No. This is not the end of the biblical story! God himself becomes human in Jesus. Jesus becomes the model human and the model Israelite. Where the rest of humanity had rejected partnership with God, at every turn Jesus chooses to partner with God. In doing so, Jesus fulfills the human vocation (and Israel’s vocation) perfectly, even when it leads to his death.

It is in Jesus’ continual partnership with God—born out in his life, death, and resurrection—that the rest of humanity is empowered to partner with God in the vocation of humanity. Exactly how it works out that Jesus’ partnering with God empowers our partnering with God could be its own book! N.T. Wright is helpful; he cites 2 Corinthians 5:19-20: “That is, in Christ God was reconciling the world to himself, not counting their trespasses against them, and entrusting the message of reconciliation to us. So we are God’s ambassadors . . .” In other words, in the Messiah’s work in the world, humanity is once again empowered to partner with God in their vocation to be God’s ambassadors (or stewards, as in Genesis).

This pairing of reconciliation and vocation is again something we see throughout the biblical story. Let’s look at one example briefly. We recall that Peter had denied Jesus—three times. After Jesus’ resurrection, Peter and Jesus have a conversation that is often understood as a conversation of forgiveness and reconciliation for Peter. In the midst of the conversation that bestows forgiveness and reconciliation, Jesus says to Peter three times, “Feed my lambs” (John 21:15-17). Amid reconciliation, Jesus recommissions Peter. He once again invites Peter to partner with God.

We have seen how the traditional biblical story can be understood in terms of partnering with God. So we return to Captain Kirk’s question: What does God need with a starship? What does almighty God want with us? God wants partners! Partners who will work with creation that it might grow and prosper. Partners who will steward their circle of influence in a Christlike way. Partners who will represent and reflect the love of God in all they say and do. The only question left is: will God find a partner in us?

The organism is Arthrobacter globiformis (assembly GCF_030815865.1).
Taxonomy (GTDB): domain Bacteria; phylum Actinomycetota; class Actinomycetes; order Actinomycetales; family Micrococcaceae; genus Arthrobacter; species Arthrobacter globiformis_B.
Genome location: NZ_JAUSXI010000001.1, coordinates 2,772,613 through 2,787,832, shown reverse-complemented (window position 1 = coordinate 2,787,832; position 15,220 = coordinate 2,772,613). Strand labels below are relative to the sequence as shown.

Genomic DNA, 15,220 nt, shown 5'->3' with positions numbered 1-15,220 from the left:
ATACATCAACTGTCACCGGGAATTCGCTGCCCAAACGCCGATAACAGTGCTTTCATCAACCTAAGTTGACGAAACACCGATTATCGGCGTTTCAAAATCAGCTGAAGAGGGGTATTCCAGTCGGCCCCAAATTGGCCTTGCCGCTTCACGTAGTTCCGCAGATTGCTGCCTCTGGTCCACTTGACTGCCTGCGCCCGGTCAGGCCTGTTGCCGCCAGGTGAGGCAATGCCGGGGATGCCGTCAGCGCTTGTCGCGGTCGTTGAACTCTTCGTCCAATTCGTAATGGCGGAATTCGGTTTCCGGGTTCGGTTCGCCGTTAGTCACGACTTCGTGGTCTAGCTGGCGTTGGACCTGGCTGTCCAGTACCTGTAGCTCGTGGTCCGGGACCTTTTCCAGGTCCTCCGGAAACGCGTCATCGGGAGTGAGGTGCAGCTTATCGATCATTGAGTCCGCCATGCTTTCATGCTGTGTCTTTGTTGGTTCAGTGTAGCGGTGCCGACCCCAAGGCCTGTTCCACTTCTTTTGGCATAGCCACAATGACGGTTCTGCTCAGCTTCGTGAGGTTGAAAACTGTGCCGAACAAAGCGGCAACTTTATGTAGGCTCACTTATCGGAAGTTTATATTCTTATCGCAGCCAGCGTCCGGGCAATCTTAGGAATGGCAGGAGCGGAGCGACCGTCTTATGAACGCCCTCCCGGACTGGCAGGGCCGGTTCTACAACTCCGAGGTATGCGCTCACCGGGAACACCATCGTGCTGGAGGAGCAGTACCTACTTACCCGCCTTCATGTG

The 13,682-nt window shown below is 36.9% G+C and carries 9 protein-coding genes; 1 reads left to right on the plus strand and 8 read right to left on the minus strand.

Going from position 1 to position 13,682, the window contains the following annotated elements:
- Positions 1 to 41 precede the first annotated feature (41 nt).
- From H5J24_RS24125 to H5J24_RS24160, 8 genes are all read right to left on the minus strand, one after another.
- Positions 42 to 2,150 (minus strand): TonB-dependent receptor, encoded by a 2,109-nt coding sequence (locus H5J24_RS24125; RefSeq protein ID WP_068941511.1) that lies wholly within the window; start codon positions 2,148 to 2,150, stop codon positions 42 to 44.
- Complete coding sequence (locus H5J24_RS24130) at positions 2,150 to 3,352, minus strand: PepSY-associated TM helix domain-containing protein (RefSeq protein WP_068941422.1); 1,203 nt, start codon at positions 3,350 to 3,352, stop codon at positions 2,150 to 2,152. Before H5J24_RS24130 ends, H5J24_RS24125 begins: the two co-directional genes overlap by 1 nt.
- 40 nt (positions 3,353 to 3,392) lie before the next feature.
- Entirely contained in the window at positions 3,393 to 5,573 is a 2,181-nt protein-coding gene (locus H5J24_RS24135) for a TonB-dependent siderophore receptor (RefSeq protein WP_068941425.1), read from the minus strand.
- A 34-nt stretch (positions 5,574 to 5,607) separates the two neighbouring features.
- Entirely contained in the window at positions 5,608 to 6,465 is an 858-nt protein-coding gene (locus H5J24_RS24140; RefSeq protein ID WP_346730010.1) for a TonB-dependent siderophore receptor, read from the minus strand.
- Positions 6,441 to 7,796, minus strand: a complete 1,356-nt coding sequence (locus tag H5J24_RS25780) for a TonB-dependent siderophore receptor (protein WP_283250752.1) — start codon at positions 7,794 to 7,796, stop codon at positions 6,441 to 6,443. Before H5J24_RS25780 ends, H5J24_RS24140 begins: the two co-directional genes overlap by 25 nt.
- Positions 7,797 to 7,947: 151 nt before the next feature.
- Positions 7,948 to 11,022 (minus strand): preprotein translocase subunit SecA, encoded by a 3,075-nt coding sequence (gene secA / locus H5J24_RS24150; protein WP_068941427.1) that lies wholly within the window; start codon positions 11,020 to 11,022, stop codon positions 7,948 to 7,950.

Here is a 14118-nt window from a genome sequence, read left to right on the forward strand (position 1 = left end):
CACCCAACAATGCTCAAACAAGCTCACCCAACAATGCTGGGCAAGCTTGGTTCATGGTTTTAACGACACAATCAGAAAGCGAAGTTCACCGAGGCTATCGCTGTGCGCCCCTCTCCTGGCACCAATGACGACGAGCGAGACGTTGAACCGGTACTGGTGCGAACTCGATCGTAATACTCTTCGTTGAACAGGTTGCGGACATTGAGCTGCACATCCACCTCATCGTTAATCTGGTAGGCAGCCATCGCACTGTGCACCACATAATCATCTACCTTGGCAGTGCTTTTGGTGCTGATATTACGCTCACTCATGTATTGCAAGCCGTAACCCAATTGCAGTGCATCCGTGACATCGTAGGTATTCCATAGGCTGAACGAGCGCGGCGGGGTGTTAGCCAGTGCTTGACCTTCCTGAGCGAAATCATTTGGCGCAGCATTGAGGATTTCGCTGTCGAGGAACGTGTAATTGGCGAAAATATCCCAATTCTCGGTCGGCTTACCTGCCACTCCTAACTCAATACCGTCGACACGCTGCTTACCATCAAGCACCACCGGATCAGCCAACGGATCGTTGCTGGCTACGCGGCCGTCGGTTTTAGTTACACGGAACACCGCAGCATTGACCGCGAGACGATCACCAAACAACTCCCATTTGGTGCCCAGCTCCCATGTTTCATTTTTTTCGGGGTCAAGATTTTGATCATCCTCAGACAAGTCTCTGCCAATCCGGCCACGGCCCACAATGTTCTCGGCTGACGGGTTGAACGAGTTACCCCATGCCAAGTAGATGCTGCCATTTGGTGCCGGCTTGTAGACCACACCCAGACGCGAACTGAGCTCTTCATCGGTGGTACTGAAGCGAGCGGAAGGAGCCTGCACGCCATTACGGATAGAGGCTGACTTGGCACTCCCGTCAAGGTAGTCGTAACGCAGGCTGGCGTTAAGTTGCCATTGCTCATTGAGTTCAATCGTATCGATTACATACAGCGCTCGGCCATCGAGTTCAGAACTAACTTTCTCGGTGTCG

Questions: Does understanding sin, forgiveness, and atonement in terms of partnering with God make those big ideas more accessible? How so? In terms of your individual religious history, was God portrayed as someone who wants or needs partnership with humanity? How does the understanding that God wants to partner with us affect our understanding of God’s character? Is it easy or hard to imagine yourself partnering with God? Do you find it to be an overwhelming, frightening prospect, or rather an empowering, exciting proposition? Why?

Chris Baker is a co-pastor at Columbus Community Church of the Nazarene in Columbus, WI, alongside his wife Teresa. He previously served as associate pastor of worship and discipleship in Upstate New York. Chris enjoys reading, a wide variety of music, and having conversations about big ideas.

1 N. T. Wright makes this link between sin, idolatry, and vocation in The Day the Revolution Began (HarperOne, 2016).

To purchase the book from which this essay comes, see Partnering with God: Exploring Collaboration in Open and Relational Theology.